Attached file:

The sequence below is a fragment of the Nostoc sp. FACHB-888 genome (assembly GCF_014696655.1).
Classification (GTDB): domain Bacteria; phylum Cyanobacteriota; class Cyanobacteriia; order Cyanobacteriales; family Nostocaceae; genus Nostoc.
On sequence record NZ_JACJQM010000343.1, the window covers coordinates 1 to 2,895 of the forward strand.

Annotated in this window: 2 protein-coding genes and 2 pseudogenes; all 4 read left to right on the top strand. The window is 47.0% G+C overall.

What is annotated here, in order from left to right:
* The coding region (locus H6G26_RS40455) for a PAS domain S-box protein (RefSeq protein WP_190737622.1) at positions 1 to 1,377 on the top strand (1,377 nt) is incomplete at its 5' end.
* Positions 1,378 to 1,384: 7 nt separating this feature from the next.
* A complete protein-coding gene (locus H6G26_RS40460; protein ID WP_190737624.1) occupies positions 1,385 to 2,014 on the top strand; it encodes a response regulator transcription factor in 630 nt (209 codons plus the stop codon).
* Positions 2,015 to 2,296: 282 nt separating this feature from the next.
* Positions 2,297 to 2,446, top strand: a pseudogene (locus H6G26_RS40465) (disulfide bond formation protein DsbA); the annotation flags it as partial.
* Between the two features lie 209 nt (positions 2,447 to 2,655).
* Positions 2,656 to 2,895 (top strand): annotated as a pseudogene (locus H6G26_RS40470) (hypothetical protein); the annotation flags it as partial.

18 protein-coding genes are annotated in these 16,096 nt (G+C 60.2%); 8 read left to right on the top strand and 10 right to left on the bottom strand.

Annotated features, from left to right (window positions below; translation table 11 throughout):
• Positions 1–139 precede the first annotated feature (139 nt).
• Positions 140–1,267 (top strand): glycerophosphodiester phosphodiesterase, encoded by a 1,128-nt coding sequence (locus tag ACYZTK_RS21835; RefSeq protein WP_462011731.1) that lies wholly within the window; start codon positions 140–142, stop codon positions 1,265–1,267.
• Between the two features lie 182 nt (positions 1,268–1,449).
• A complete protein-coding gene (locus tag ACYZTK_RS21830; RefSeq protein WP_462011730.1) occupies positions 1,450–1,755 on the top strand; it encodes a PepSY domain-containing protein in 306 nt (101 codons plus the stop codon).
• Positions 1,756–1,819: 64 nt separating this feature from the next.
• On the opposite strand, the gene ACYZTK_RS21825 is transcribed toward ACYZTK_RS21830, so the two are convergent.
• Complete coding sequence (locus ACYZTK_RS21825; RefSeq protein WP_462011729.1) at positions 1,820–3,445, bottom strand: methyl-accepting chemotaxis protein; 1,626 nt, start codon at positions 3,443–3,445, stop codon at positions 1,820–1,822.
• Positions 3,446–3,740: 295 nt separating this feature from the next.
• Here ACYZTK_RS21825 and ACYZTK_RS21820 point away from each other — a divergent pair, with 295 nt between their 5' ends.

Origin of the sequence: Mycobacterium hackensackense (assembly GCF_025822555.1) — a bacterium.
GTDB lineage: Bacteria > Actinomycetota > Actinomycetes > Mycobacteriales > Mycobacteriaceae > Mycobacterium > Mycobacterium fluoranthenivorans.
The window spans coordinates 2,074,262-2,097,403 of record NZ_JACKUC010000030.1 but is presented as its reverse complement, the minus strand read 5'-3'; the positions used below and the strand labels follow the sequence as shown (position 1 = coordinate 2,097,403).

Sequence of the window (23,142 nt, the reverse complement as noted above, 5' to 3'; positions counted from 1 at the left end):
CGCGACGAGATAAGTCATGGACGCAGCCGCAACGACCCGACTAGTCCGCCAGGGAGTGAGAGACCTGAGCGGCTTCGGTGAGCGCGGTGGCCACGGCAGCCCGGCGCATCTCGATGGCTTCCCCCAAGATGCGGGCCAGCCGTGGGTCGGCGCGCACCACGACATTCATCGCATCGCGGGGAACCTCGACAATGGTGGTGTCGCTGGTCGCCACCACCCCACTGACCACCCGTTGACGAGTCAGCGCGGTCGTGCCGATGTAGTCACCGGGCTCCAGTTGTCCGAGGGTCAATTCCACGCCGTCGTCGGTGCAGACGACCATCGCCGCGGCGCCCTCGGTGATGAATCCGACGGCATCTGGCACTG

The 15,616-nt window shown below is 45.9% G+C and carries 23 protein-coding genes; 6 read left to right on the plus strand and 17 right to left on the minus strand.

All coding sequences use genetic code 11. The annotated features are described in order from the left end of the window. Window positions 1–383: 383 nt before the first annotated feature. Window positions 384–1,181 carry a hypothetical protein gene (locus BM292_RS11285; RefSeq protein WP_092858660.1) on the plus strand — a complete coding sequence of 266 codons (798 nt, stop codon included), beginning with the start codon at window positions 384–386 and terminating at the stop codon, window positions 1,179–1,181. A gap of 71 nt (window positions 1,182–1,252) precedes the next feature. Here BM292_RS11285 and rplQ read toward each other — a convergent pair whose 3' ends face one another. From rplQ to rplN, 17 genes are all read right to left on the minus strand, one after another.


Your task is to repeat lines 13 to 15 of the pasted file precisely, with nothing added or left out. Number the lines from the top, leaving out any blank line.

18 protein-coding genes are annotated in these 16,096 nt (G+C 60.2%); 8 read left to right on the top strand and 10 right to left on the bottom strand.

Annotated features, from left to right (window positions below; translation table 11 throughout):
• Positions 1–139 precede the first annotated feature (139 nt).